Peter Dueben, ECMWF scientist working on numerical methods
I was one of the organisers of the workshop on Machine Learning for Weather and Climate Modelling that took place at Corpus Christi College in Oxford in the first week of September. The four-day workshop discussed how machine learning techniques could be used to improve weather and climate models in the future.
What is machine learning?
In general, machine learning tools can be used to develop a computer model that is able to represent a complex “system” from a large set of “input” and “output” data pairs. A “system” could be a human who is looking at a picture (input) and understand what is shown (output); a chess player who considers the position of chess pieces on the board (input) and decides the next move (output); or the driver of a car who is estimating the position and speed of a bike (input) and decides whether he will overtake (output). If there is a sufficient number of input/output pairs for training, machine learning can be used to develop numerical tools that can mimic the decision of a rather complex system.
How could machine learning be used in numerical weather prediction?
There are a large number of possible application areas for machine learning throughout the workflow of numerical weather prediction. Here, the “system” could be a tool to pick and bias-correct observations that are used within data assimilation; a tool to project real-world observations into a representation of variables as they are used within models; or a part of the numerical forecast model – such as the radiation scheme which predicts the heating of the atmosphere given surface temperature, cloud patterns and incoming radiation from the sun. It could also be a tool that is used in post-processing of the output of a weather forecast model, for example to detect extreme weather events in forecasts or to bias-correct forecasts for a specific location.
In fact, the workshop presentations covered a large number of application areas within the weather and climate modelling workflow. It was really inspiring to learn about the areas in which machine learning tools have already been used successfully and those areas where more work will be required for machine learning to become as good as conventional tools.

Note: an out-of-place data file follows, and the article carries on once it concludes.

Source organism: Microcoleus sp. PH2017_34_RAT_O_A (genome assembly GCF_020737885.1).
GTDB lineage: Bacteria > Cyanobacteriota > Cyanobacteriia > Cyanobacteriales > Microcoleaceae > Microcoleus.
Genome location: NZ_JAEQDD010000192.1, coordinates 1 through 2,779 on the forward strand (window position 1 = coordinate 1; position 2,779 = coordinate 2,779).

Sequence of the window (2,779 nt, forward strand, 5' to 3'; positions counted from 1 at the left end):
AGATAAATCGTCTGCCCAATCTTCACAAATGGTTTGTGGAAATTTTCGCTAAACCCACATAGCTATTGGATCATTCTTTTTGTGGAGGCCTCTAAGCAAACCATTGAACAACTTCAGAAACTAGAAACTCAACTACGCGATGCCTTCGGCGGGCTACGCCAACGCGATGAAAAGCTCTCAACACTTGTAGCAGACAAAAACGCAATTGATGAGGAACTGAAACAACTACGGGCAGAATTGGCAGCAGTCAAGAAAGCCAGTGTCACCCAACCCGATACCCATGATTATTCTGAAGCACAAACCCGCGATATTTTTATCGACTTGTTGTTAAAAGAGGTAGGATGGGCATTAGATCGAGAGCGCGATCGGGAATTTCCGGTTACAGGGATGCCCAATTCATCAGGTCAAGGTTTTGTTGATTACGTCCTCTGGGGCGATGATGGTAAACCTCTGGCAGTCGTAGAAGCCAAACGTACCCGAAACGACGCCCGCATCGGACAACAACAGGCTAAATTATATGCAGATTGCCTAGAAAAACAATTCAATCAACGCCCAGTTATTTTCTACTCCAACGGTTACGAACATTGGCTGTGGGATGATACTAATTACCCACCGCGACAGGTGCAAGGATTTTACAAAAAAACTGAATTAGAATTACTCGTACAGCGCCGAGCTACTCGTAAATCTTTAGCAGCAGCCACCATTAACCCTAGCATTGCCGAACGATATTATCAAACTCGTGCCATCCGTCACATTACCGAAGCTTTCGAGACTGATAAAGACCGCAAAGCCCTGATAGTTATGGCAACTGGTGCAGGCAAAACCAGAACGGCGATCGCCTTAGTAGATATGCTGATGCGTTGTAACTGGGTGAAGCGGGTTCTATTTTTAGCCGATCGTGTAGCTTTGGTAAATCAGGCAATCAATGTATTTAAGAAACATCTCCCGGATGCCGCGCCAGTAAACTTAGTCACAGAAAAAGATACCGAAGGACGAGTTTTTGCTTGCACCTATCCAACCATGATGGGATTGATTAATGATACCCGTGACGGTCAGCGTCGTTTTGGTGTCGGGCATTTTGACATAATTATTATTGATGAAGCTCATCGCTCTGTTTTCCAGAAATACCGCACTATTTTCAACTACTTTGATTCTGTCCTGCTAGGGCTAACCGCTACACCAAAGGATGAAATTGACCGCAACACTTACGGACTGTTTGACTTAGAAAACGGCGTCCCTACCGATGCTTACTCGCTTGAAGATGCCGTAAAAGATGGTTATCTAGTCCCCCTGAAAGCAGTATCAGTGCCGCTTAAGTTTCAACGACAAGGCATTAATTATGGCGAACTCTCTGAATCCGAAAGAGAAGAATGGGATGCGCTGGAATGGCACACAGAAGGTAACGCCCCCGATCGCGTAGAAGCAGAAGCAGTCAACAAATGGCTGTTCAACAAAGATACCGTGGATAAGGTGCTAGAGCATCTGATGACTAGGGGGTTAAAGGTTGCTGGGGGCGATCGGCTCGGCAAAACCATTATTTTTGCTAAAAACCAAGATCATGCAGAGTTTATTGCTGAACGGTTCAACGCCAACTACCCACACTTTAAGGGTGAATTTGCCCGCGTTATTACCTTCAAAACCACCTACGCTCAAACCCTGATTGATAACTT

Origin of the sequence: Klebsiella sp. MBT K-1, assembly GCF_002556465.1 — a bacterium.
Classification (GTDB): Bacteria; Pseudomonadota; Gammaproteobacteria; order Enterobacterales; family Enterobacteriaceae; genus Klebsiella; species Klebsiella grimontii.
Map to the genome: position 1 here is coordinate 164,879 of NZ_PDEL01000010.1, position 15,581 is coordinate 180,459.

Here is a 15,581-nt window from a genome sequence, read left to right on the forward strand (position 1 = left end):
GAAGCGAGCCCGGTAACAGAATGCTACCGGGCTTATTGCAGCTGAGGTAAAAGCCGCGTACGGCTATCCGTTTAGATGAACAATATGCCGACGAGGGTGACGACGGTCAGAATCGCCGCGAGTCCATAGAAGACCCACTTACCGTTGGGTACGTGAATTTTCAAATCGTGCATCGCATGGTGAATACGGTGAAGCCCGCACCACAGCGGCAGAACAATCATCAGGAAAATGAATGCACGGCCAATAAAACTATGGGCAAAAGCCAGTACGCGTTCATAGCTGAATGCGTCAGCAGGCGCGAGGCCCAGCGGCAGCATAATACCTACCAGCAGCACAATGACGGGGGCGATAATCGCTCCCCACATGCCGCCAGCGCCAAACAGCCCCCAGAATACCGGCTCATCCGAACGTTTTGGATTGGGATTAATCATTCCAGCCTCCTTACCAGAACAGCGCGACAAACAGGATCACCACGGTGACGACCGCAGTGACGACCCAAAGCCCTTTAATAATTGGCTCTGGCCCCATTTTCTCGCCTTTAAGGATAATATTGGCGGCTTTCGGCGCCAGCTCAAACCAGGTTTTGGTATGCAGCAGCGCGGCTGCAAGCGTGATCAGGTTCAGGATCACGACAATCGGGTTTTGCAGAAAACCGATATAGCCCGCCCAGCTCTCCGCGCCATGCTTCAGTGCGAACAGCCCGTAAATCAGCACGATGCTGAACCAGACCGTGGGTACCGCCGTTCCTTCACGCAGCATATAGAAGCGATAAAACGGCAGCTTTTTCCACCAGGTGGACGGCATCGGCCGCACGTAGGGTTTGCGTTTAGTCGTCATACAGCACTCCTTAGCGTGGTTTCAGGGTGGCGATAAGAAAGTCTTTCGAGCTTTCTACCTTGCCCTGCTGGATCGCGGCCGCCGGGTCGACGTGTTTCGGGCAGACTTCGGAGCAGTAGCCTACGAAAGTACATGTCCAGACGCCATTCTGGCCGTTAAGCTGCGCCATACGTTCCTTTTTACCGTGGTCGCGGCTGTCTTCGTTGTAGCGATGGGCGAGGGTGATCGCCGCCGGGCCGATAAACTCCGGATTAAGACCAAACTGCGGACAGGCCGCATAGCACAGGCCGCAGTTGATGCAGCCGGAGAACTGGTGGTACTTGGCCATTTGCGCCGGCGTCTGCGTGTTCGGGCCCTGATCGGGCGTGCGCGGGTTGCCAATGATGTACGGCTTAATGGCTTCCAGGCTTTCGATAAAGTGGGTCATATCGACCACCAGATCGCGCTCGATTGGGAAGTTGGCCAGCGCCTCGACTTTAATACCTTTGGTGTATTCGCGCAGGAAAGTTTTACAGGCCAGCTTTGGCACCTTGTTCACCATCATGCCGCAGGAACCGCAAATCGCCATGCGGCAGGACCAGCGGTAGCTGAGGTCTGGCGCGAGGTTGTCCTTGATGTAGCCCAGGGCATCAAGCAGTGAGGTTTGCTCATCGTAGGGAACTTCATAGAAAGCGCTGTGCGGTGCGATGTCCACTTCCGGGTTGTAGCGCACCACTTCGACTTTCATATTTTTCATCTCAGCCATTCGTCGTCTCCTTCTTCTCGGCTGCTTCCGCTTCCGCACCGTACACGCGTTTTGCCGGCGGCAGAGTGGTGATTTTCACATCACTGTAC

The use of machine learning methods is not fundamentally new to weather and climate modelling and it can be argued that machine learning is standard within many areas of research already, for example when calculating the correlation of two variables within forecasts. It can also be argued that the process of data assimilation, as it is used at ECMWF to generate initial conditions for numerical weather forecasts, can be viewed as a machine learning application. However, the development of new tools – such as deep neural networks with a huge number of degrees-of-freedom – allows us to approach systems with machine learning that are much more complex than conventional application areas. Furthermore, with today’s computing infrastructure, much more data for input and output pairs can be stored and processed and this makes machine learning tools much more powerful than in the past.
In fact, machine learning is strongly influencing the development of future supercomputers. This means that the community of weather and climate modelling will need to learn in the near future how to make efficient use of such hardware optimised for very specific applications (requiring the use of dense linear algebra at very low numerical precision).
Progress and challenges